Goldberg: Hillary Clinton is right (and wrong) about immigration, populism

Hillary Clinton is right, mostly.

In an interview with The Guardian last week, the former next president of the United States said that in order to stop right-wing populism, Europe "needs to get a handle on migration because that is what lit the flame."


Ms. Clinton continued: "I admire the very generous and compassionate approaches that were taken particularly by leaders like Angela Merkel, but I think it is fair to say Europe has done its part and must send a very clear message — 'We are not going to be able to continue provide refuge and support' — because if we don't deal with the migration issue it will continue to roil the body politic."

If she stopped there, I wouldn't have added the qualifier "mostly." But Ms. Clinton couldn't help herself. She had to also argue that people who are discomfited by immigration are little more than mindless authoritarians with "a psychological as much as political yearning to be told what to do, and where to go, and how to live and have their press basically stifled and so be given one version of reality."


For many on the left, this was simply an argument for concession. Eskinder Negash, the head of the U.S. Committee for Refugees and Immigrants, told The New York Times he was shocked by her comments. "If she's simply saying you need to cut down on refugees coming to Europe to ask for asylum because they have a well-founded fear of persecution, just to appease some right-wing political leaders, it's just not the right thing to do," Mr. Negash said.

He's right. Ms. Clinton's remarks were too transparently political and self-serving. (They also appeared with Ms. Clinton's impeccably poor timing, right as the United States was dealing with a serious refugee challenge at the southern border.)

Former British Prime Minister Tony Blair, who was interviewed for the same series in which Ms. Clinton's interview appeared, had a better take. "You've got to deal with the legitimate grievances and answer them, which is why today in Europe you cannot possibly stand for election unless you've got a strong position on immigration because people are worried about it. If you don't ... you leave a large space into which the populists can march."

This has been the argument for reasonable immigration restrictions for decades. The basic position of National Review, where I am a senior editor, has been that if responsible politicians do not address legitimate immigration concerns, it will create a political vacuum for unreasonable politicians to exploit. If you don't like how President Donald Trump talks about immigration, you can appreciate the point.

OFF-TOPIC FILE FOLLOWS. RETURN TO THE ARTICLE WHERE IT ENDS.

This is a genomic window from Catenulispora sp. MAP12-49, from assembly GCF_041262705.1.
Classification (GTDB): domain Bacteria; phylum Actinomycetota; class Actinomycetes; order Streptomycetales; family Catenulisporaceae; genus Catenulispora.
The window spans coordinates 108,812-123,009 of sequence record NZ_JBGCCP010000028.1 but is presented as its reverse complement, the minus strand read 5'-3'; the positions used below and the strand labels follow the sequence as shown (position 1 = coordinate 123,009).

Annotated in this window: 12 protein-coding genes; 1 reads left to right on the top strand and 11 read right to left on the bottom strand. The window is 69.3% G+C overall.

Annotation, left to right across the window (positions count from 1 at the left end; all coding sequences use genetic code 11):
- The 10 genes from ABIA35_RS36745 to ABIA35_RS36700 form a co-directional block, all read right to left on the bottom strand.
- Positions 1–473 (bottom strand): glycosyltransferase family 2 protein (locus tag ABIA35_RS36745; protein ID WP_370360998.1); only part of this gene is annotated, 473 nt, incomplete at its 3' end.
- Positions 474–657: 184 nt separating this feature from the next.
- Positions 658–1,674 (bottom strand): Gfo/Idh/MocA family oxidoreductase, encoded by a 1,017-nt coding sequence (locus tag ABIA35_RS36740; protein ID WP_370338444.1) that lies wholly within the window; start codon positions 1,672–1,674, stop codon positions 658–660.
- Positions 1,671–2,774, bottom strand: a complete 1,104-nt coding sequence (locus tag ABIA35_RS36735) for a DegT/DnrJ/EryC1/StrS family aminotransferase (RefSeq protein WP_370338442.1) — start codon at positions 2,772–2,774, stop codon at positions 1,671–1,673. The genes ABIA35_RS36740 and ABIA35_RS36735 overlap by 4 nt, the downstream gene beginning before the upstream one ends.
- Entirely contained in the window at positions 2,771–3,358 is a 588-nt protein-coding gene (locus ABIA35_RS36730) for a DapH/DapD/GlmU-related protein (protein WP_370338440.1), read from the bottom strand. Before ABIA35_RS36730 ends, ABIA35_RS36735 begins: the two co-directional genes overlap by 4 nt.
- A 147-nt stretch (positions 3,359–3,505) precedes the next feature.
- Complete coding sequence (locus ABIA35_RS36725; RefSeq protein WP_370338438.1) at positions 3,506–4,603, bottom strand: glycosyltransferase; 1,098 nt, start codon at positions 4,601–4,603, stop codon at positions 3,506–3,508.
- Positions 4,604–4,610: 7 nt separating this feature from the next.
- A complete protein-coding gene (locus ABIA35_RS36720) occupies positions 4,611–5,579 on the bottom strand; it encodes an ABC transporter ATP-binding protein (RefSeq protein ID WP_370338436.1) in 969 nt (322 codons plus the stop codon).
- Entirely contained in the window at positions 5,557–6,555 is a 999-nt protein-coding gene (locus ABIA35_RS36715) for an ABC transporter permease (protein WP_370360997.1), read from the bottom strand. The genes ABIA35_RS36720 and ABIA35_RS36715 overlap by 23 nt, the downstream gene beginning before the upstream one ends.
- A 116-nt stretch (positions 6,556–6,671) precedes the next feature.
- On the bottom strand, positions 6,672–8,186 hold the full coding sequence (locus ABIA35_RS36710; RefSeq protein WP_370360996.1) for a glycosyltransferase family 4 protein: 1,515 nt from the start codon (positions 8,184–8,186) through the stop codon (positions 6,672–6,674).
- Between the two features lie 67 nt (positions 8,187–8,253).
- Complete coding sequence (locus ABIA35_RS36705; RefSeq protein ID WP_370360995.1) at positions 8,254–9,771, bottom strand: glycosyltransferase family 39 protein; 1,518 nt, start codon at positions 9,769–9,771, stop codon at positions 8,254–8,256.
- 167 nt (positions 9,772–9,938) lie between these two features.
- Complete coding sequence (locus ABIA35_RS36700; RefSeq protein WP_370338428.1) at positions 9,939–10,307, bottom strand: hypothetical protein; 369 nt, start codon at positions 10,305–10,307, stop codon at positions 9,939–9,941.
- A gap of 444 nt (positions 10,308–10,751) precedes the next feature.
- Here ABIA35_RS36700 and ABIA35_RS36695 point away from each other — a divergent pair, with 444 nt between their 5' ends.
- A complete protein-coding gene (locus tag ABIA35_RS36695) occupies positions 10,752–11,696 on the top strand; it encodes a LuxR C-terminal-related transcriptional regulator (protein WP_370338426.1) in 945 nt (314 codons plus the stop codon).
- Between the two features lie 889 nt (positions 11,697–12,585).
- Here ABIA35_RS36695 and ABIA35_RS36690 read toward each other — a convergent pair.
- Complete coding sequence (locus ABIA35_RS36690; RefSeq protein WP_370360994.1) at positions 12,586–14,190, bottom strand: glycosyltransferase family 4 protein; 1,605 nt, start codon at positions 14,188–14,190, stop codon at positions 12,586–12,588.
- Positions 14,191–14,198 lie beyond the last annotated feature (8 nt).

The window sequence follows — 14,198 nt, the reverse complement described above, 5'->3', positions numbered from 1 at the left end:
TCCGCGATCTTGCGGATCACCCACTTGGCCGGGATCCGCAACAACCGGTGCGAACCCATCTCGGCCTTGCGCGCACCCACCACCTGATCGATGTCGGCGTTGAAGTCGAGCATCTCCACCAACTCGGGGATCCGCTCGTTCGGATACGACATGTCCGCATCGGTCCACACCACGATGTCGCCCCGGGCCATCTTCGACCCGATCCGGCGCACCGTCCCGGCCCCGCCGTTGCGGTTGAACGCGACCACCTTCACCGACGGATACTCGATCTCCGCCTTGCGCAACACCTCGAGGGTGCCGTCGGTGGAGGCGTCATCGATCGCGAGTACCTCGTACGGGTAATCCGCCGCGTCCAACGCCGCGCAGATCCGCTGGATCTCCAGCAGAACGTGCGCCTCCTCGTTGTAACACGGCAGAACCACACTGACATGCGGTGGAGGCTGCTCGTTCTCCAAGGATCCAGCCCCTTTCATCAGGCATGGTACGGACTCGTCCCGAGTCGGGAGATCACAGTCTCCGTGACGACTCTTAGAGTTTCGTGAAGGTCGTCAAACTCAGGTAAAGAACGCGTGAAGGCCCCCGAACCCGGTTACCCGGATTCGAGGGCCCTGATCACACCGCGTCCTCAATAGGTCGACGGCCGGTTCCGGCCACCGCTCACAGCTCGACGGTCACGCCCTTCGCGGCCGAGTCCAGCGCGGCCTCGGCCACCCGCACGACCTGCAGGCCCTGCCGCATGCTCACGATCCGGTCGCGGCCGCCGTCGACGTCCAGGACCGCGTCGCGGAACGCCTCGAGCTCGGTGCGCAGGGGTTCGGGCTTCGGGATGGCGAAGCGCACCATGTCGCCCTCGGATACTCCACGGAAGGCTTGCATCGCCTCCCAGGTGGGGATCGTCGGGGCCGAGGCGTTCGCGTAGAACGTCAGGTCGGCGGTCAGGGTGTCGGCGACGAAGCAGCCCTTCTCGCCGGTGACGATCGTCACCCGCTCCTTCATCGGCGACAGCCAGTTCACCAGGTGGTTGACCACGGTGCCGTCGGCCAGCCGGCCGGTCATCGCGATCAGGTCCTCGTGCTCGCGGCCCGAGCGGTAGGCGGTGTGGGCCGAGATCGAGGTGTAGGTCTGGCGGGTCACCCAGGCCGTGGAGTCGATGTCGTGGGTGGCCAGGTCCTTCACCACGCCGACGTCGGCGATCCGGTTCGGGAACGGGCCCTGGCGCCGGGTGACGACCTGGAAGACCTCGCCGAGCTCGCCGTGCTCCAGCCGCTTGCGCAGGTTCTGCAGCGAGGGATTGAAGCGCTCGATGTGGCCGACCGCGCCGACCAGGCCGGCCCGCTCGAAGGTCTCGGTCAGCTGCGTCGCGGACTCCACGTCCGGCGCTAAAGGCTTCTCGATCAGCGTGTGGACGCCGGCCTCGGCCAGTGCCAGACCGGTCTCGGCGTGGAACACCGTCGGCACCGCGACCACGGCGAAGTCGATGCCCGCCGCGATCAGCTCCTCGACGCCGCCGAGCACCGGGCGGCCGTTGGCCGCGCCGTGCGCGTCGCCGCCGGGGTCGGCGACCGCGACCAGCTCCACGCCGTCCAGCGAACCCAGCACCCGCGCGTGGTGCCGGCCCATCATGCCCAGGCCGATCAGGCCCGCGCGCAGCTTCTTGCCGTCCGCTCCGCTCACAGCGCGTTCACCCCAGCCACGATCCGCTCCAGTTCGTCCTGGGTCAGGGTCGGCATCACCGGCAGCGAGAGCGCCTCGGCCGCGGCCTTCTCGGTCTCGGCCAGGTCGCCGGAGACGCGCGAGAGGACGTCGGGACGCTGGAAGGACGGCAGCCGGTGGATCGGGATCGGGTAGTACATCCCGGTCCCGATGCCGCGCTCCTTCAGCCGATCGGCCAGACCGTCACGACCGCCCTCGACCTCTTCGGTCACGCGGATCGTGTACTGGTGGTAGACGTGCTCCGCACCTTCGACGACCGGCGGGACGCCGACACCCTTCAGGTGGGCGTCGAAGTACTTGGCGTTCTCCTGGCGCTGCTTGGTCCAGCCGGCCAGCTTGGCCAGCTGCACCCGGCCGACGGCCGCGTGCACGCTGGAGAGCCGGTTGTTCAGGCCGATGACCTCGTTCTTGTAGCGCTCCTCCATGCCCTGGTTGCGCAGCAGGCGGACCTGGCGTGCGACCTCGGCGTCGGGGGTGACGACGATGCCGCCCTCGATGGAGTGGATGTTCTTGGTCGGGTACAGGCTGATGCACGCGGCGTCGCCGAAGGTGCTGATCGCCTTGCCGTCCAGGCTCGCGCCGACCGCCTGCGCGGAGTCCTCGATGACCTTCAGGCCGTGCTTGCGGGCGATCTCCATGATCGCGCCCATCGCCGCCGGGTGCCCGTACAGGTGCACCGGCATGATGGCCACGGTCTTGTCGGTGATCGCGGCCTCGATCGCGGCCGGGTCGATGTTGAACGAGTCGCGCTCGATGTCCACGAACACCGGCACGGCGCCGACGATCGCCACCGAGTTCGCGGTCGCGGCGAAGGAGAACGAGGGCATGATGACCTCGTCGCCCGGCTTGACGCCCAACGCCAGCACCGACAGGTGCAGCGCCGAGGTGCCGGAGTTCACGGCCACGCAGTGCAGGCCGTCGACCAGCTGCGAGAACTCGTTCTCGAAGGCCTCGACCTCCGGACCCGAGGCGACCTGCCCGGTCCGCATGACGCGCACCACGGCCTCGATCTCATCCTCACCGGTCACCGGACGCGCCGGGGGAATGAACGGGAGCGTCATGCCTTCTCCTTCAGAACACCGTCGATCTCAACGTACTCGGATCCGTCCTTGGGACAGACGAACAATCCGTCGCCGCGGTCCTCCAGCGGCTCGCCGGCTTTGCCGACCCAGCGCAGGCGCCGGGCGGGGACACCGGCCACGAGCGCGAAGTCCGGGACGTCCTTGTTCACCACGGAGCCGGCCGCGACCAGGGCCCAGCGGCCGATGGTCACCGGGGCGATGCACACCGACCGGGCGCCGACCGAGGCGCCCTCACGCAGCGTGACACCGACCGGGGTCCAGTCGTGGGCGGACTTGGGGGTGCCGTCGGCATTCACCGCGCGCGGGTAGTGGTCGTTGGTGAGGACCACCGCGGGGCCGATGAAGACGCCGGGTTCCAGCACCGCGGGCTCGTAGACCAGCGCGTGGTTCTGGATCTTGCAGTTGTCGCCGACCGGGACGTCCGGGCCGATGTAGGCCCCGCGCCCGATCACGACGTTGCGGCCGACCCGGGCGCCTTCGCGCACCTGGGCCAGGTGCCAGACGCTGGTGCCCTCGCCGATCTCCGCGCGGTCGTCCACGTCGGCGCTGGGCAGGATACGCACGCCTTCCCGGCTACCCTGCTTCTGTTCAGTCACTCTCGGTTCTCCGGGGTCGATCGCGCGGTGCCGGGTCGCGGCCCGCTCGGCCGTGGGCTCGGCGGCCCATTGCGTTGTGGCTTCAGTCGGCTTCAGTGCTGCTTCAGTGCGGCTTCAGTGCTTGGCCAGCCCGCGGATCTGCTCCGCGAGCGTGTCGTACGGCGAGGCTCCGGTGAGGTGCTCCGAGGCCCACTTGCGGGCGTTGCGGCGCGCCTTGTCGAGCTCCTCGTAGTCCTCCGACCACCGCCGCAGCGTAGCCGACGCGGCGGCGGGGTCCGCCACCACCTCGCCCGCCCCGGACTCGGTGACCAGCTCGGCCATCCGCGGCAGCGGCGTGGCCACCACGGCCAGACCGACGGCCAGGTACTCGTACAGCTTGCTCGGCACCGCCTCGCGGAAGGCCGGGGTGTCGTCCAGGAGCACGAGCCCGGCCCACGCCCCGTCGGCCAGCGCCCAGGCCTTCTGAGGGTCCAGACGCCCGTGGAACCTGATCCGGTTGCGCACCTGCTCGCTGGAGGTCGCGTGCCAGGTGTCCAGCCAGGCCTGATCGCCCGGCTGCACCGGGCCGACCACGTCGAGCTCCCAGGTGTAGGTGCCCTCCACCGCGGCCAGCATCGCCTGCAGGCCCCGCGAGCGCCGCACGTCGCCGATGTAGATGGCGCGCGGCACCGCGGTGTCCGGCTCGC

But even better examples can be found across Europe and Scandinavia. James Kirchick, in his book "The End of Europe," notes that, across the continent, "once-marginal, anti-systemic parties increase their popularity at the expense of mainstream ones almost entirely because of their absolutist stance against immigration."

The Sweden Democrats, a far-right party in Sweden that grew out of white nationalism and, some claim, neo-Nazi ideology, won a handful of seats in Parliament for the first time in 2010, solely because it was the only party to run on a platform of cutting immigration.

The government, the media and the political establishment in Sweden waged an all-out campaign to demonize the party — and the policy. "Stigmatizing the Sweden Democrats in the hope that no self-respecting Swede would contemplate voting for them, however, had the opposite of its intended effect," Mr. Kirchick writes. Five years later, during the migrant crisis of 2015, "the Sweden Democrats had become the most popular party in the country."

Were all of the Swedes who switched parties bigots all along? Unlikely. (Ditto Americans who voted for both Barack Obama and Mr. Trump.) But by insisting that voters should not believe their lying eyes when it comes to the problems associated with immigration — some overblown, some real — Swedish elites gave voters no place else to go. And now, irresponsible politicians have so much more room to maneuver.


Ms. Clinton's problem is that she understands the need to triangulate the way her husband did, by taking culturally fraught political issues and framing them in ways that win over voters.

But Ms. Clinton, like so many in her party and in the press, is captured by a narrative that insists anyone who disagrees with her (or supports Mr. Trump) has no moral legitimacy. She wants it both ways: "They" are evil, but we should appease them anyway. That isn't appealing to anyone.

Jonah Goldberg is a fellow at the American Enterprise Institute and a senior editor of National Review. His latest book is "The Suicide of the West." Email:; Twitter: @JonahNRO.